The greeting is not just exchanged for the one day, though, because Easter lasts for an entire season.  The season of Easter will carry us all the way through May this year.  It goes for a total of seven weeks, beginning with Easter Sunday and ending the week before Pentecost.  I usually try to integrate the Paschal greeting into the Call to Worship, the sermon, or some other part of the service throughout the whole season.  I will be honest:  it gets a little tough by the end of the season.  By then, it feels like we are so far away from Easter Sunday that the whole rest of the world has moved on.  The fact is that the whole rest of the world has moved on.  By the end of May, the stores have long ago put away their chocolate bunnies, pastel baskets, and those Cadbury eggs filled with gooey, rich, sugary filling that is supposed to look like the egg yolks and whites.  They have replaced Easter with the beach-themed decorations for summer, or even their red, white, and blue tchotchkes out for the Fourth of July.  But not the church.  In the church, the good news of Easter is at the center of our faith, so we keep the white and gold cloths on the pulpit and communion table through the whole season.  It is the best news the world has ever heard, so we take our time with it:  Christ is risen!  Christ is risen, indeed!


This year, I am going to make an effort to keep the Paschal greeting in worship all the way through the seven Sundays of Easter, no matter how far it seems like we are stretching the season.  I will do that because we have some wonderful celebrations coming up to help us understand the meaning of Easter for our lives.  May will be a full month in our worship life!  You will see more information about what is going on in the rest of this newsletter, but a couple of highlights:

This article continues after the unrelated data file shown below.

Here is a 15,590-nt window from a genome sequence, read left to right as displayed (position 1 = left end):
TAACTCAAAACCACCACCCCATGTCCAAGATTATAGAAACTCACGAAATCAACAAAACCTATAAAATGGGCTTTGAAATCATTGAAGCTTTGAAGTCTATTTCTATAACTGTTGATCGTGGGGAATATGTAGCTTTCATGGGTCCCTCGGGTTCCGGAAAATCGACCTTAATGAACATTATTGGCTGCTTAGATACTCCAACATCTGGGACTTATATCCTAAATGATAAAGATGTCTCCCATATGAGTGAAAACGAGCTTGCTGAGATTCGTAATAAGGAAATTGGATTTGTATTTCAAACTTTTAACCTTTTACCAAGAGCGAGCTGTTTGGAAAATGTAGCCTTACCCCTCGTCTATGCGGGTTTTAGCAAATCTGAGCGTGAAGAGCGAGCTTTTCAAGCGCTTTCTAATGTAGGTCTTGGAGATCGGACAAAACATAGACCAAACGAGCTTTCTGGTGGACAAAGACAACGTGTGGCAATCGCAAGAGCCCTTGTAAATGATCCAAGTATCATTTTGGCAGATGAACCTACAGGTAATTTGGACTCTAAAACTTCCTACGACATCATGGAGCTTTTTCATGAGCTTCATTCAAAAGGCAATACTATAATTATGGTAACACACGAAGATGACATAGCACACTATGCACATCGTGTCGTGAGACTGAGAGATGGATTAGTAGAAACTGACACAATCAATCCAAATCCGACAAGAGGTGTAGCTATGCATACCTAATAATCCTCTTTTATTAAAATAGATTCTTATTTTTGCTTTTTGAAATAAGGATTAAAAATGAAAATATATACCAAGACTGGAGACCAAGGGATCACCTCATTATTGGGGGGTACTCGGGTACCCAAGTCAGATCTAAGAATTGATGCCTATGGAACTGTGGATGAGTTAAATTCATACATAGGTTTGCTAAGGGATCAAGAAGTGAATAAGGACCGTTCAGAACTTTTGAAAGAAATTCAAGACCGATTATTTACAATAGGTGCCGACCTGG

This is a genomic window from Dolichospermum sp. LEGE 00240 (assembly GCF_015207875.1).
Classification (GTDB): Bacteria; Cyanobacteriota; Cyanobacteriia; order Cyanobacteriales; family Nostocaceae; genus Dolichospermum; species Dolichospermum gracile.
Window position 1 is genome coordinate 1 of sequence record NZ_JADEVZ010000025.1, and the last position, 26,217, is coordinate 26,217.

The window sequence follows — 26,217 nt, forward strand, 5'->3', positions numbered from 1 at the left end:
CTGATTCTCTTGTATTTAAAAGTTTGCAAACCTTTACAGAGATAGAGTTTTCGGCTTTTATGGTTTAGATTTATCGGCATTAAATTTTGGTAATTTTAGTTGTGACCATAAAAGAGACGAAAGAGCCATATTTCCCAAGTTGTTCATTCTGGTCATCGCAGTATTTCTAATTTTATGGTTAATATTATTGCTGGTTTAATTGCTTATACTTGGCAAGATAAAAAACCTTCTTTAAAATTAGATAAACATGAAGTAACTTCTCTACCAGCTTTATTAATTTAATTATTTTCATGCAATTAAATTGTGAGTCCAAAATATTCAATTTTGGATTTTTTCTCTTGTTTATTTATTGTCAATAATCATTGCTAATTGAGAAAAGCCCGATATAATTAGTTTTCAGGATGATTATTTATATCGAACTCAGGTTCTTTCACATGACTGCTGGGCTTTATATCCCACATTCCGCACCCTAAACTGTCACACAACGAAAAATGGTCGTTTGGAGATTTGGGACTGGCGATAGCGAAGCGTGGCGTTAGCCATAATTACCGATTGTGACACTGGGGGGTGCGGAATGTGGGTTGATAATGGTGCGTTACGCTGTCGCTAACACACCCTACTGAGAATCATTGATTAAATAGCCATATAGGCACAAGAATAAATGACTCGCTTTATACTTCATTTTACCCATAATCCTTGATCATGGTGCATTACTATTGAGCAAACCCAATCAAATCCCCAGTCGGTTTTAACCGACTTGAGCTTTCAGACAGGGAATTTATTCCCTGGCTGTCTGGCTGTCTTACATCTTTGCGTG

• Sunday, May 7, we will have our Graduation Sunday, the Church Picnic, and Communion
  • Sunday, May 14, we will recognize all of the women who provide, protect, nurture, and otherwise “mother” in our church, whether they have children or not
  • Sunday, May 21, we will have a special presentation from Thornwell about Building Families
  • Sunday, May 28, we will celebrate Ascension Sunday (if you don’t know what that is, see Acts 1:1-11)

All of these special days will help us understand the meaning of that phrase:  Christ is risen!  They will help us to celebrate and feel festive.  They will help us to know what it means to be a part of the community of people who come together around our faith in Christ’s resurrection.  They will help us to perceive God’s call to us, too, to love and to serve our neighbors with the same love God has shown us.


I hope you will join us for all of these special celebrations!  And mostly, I hope you will join us in celebrating the best news the world has ever heard:  Christ is risen!  Christ is risen, indeed!